Blood continuously flows throughout the body and has the capability to shut off that flow to prevent excessive bleeding when you experience a cut or an injury. This practice is similar to the formation of blood clots, which can be lifesaving to prevent bleeding following an injury. However, blood clots can form when it’s not needed by the body, which can lead to a host of medical problems such as a heart attack or stroke.
Blood clots form a mass and have the ability to travel to other areas of the body, which is when the clots become a risk. So, what triggers blood clots and how can they be prevented? Read on for some common causes, such as inactivity and health conditions, and a few tips on prevention, such as wearing compression socks.
Physical inactivity is a common trigger for blood clots. Sitting for long periods of time, particularly when traveling in a car, plane, or train can trigger blood clots. Sometimes it can take three to four hours of sitting, which might not be considered a long period of time.
Blood clots can occur when you aren’t getting enough activity inside the home as well. If you’re sick from an illness or recovering from surgery and find yourself bedridden, not enough movement could result in blood clots. Or, simply sitting for too much and getting a limited amount of activity can trigger clots.
Certain Types of Medications
There are certain types of medications that can affect the clotting process. The drugs stop the blood platelets from signaling each other which results in them sticking together. These medications include Aspirin, Clopidogrel, Dipyridamole, Prasugrel, Ticagrelor, or Ticlopidine. Birth control and hormone replacement therapy are also commonly associated with the risk of blood clotting. If you’re taking or are planning to take any of these drugs, speak with your doctor to discuss the potential for blood clots.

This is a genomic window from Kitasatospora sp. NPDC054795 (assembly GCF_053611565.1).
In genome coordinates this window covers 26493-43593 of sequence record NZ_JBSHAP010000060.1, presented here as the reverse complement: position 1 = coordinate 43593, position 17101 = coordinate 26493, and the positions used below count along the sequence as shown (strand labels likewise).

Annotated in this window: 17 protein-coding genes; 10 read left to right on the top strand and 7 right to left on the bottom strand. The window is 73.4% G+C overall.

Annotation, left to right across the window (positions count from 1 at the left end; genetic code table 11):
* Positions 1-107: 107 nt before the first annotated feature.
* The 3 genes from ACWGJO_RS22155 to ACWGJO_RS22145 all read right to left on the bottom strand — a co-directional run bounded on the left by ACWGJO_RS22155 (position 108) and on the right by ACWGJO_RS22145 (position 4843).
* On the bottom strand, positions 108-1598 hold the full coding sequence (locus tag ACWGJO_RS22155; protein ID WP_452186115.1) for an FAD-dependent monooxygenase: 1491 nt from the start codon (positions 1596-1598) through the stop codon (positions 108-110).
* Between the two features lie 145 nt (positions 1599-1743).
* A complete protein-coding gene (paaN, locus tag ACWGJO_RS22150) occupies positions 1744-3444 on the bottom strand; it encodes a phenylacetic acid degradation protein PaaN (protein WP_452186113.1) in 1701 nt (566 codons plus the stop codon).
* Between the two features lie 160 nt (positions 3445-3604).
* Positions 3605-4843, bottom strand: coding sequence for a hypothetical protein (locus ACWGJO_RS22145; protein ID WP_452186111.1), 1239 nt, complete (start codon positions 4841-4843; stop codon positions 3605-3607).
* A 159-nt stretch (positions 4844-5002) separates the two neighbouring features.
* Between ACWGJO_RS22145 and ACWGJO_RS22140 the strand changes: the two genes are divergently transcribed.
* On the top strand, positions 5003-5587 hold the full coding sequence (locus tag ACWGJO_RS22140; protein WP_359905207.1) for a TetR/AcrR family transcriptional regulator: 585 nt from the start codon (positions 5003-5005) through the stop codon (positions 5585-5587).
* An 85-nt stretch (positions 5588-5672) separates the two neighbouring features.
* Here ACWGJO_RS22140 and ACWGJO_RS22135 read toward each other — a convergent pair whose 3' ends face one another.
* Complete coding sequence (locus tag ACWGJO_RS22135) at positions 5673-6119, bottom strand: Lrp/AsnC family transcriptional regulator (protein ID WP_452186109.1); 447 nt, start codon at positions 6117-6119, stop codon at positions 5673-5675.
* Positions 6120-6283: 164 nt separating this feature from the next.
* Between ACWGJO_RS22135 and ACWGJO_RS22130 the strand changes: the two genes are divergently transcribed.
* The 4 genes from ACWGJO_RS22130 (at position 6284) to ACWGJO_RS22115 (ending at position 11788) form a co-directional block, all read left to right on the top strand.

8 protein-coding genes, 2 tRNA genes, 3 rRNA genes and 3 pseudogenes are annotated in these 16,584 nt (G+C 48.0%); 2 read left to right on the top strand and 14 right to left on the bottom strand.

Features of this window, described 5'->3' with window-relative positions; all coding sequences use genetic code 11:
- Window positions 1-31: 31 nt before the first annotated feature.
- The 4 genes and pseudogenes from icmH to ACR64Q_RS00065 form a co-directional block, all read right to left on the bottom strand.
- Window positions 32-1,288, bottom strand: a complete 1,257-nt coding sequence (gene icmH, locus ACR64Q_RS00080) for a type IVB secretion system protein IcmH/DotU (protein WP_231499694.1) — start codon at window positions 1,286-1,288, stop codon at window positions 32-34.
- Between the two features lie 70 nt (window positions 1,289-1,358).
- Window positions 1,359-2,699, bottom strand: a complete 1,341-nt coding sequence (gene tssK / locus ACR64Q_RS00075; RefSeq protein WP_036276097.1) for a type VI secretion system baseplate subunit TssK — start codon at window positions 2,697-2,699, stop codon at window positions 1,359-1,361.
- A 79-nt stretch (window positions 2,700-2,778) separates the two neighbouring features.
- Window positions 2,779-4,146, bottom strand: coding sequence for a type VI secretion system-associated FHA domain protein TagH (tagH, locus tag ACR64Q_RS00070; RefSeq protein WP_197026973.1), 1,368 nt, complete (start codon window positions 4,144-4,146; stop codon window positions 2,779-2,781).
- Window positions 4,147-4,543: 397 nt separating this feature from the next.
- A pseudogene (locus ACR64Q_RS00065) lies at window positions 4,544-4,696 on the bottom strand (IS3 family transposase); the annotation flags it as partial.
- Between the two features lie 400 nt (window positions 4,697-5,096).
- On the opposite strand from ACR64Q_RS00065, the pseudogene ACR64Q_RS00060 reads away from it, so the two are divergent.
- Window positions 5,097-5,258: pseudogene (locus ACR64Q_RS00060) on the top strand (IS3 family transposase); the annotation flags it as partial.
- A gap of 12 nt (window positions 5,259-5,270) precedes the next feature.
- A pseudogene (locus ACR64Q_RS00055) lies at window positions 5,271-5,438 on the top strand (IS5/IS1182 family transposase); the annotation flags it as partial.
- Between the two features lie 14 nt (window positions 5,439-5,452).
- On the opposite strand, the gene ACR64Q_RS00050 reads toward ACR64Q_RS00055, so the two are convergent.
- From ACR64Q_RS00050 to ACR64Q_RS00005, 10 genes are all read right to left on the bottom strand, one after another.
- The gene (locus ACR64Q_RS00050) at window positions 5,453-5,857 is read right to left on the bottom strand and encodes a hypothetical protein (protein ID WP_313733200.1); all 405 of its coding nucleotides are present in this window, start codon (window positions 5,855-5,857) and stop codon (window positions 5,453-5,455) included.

Some health-related conditions increase the risk of blood clots. Health factors include obesity, pregnancy, post-surgery, family history of blood clots, smoking, and more. Health conditions can include COVID-19, deep vein thrombosis (DVT), heart arrhythmia, heart attack, heart failure, pulmonary embolism, stroke, and more. Age can also be a common factor in experiencing blood clots.
Tips for Preventing Blood Clots
If you have concerns about your risk for blood clots, it’s always a great idea to speak with your doctor. This is especially important if you’re taking medications that could increase your risk of clotting or if you have health-related issues that put you at higher risk.
If you’re pregnant or post-surgery, compression socks are a great method for preventing blood clots. Particularly in pregnancy, you can experience swelling in the legs and feet. Compression socks help increase the circulation of blood flow to reduce swelling, soreness, and inflammation.
Compression socks aren’t just useful for pregnant people or those recovering from surgery, these socks work well for individuals on long road trips or flights and people who work from home and sit for hours at a time. It’s a great alternative to increasing blood flow if you’re not able to move around and be active.
If you are someone that doesn’t get a lot of activity on a daily basis or you know you’ll be traveling and want to prevent clotting, increase your movement. Whether you work from home or you’re home often, keep yourself moving. Go for frequent walks, stand up regularly, and generally move your body to prevent clotting.
If you’re traveling, take frequent breaks. It can seem tedious, but try to stop at least once every 1–2 hours to move your body. This, of course, primarily works if you’re traveling by car or train, where it’s easy to move around. When you’re flying, it might not be as easy to walk around, so you’ll definitely want to add compression socks to your packing list when planning an aerial excursion.
Another tip anyone can use to prevent clotting is to drink plenty of water. Dehydration can cause blood clots to form so make sure you’re staying hydrated.
Blood clotting can be incredibly risky. If you’re proactive in addressing the root causes of clotting, you’re able to take the steps you need to prevent it. Talking with your doctor is always the right idea to get a good handle on addressing the risks and taking proper precautions. And, there are some great options you can easily execute on your own to reduce your risks.